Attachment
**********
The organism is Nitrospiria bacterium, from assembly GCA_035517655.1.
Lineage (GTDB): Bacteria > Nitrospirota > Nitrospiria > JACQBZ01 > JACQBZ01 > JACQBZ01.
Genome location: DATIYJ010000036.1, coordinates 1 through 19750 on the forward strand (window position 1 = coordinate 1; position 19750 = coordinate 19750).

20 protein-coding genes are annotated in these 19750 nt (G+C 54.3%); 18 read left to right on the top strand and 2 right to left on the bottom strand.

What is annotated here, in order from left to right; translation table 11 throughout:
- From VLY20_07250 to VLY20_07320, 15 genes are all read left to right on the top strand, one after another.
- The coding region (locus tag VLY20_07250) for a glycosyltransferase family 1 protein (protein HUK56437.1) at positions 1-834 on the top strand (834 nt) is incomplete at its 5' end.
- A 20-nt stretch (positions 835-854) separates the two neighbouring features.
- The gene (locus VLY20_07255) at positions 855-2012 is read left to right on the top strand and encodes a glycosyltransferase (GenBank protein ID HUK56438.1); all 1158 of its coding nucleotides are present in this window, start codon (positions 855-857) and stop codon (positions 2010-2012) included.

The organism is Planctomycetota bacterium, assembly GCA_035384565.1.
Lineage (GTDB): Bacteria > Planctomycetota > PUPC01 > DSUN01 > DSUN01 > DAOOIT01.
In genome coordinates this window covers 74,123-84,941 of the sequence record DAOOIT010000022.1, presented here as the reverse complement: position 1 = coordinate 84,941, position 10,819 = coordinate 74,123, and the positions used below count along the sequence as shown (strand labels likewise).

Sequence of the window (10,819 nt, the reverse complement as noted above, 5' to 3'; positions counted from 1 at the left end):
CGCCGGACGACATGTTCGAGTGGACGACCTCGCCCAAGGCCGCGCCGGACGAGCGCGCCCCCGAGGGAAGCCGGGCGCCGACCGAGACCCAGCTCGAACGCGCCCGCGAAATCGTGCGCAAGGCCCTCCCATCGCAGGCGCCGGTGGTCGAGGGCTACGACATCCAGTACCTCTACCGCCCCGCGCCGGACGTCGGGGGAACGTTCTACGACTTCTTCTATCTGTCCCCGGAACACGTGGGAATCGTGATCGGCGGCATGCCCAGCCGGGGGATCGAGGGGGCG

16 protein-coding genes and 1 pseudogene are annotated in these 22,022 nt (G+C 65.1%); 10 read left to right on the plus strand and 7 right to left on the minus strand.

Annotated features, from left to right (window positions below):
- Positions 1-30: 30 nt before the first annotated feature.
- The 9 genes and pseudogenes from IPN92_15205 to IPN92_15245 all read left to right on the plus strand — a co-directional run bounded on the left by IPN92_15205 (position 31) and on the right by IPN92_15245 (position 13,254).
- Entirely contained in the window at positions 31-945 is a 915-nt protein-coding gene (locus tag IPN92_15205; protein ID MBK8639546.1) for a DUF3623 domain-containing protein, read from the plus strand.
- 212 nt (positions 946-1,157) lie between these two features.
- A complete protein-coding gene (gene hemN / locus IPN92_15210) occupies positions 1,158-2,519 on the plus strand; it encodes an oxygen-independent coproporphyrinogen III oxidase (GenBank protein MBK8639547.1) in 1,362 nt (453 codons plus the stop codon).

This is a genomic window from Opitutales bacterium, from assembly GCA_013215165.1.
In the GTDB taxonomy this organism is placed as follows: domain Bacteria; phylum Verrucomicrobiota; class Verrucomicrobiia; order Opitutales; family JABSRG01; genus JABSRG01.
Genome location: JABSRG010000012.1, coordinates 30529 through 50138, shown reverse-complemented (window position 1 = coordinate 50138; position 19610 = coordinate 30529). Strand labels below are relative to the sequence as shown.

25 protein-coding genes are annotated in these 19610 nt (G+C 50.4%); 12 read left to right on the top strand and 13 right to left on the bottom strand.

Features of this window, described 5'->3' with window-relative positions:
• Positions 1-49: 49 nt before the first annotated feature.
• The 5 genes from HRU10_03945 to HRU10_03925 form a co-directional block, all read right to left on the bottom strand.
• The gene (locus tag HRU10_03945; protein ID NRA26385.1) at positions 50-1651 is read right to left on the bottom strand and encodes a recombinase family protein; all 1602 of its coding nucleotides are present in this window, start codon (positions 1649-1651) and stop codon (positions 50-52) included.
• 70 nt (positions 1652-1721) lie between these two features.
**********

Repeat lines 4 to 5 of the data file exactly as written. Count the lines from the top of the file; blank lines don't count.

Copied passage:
20 protein-coding genes are annotated in these 19750 nt (G+C 54.3%); 18 read left to right on the top strand and 2 right to left on the bottom strand.

What is annotated here, in order from left to right; translation table 11 throughout: